The third effect that I noticed of changing to the scoring system instead of the player elimination strategy is that the "Ronin" role (the player on a team by himself, similar to the Renegade in Bang!) is suddenly feasible.  I have played a lot of games of Bang!, and I very rarely see the Renegade win.  He is a crucial part of the game, to keep the Sheriff's team from getting slaughtered, but it is definitely the least victorious role.  However, if you draw the Ronin in Samurai Sword, you actually have a very strong chance of victory.  Why?  Because your points are all multiplied at the end of the game to compensate for you not having teammates.  In a 6-player game, all of your honor points are worth three victory points each!  So, the game feels a lot more balanced as the Ronin - you're not necessarily going to get an easy victory, especially if the other players figure out who you are, but you definitely stand a better chance of victory than before.

Weapons - Samurai Sword adds different ones than Bang!
Weapon cards - showing difficulty and damage
The next aspect of Samurai Sword that I will mention is the "Harmless" mechanic.  It makes sense for a character to become Harmless if they run out of health.  What surprised me, though, was that you also become Harmless if you don't have any cards in your hand.  After playing, I actually thought that this was an improvement - it removes the frustration of having everyone attack you when you run out of cards.  It also adds an interesting strategic element to the game.  Now, it is suddenly very good to be able to play all of your cards on any given turn (even though some of them can be worth honor points if they are in your hand at the end of the game).  And, there are at least two different kinds of cards that allow you to either force every other player to draw a card, or to force a specific player to draw a card.  And so, just because you are Harmless, doesn't mean that you will stay that way!

The last thing that I will mention about Samurai Sword is that weapon and attack cards have been combined into "weapon cards."  And, some weapon cards are able to do more than one damage (which I believe is another aspect of not having player elimination - after all, you don't want to be hit for three damage, if that is going to kill you and make you sit out).  You still calculate distance (or now, "difficulty") by counting how many players are between you and the player that you wish to attack, and now you must play a weapon card that has that high of a difficulty rating.  I actually liked this tweak to the attack system, as you don't run into situations where you have a lot of amazing weapons, but no ammunition (Bang! cards) to go with them.  And yet, they were able to keep the aspect of the game that it is always easiest to attack the players next to you - thus causing confusion about who is on each team.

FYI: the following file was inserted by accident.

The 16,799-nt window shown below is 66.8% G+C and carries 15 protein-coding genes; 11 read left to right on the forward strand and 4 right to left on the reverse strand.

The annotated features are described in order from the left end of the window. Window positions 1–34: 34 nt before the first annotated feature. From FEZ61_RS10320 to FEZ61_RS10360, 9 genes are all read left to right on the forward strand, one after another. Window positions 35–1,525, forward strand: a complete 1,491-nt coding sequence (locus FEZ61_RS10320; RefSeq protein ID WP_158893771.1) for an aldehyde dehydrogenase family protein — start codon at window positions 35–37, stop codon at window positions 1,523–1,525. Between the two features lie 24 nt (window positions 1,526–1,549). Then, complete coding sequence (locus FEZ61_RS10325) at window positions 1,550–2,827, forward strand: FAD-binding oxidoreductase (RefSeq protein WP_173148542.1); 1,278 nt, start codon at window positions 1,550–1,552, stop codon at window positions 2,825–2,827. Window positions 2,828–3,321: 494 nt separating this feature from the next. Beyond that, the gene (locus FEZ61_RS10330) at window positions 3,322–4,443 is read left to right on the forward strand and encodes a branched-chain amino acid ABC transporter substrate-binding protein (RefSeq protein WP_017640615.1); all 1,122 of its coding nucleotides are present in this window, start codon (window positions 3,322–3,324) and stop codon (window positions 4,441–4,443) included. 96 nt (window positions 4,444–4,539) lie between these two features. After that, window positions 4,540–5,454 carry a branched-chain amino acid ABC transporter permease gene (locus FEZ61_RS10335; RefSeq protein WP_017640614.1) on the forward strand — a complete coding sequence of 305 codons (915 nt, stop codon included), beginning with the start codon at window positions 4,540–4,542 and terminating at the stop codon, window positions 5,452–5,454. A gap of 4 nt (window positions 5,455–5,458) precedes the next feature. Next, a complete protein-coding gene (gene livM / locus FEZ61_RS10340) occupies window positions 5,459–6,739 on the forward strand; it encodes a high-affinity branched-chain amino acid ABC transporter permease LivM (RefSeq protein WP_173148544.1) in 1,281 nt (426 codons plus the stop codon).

Overall, I give Samurai Sword an 8.5/10.  I really enjoyed the game, and I will probably play it more.  When deciding between Samurai Sword and Bang!, I think that the main decision is whether you like player elimination.  If you do, then you should play Bang!; if not, then you should play Samurai Sword (or, as I call it, "Japan Bang!").

If Samurai Sword sounds fun, then you might also want to check out Lunch Money, The Resistance, and Poo: The Card Game

I would like to thank dv Giochi for providing me with a review copy of Samurai Sword.


  1. Great review!
    BANG! is also one of our favorite games and I've been curious about Samurai Sword - so thanks for the detailed review.

  2. I can't seem to find a copy of this. I would love to try it, since I have Bang! and a lot of it's expansions. Do you know where I can find a copy?

    Keep up the awesome reviews!

  3. That's a very good question! Though I thought it was released when I posted my review, it appears that it at least has not made its way to the US yet, so you might have to wait a while.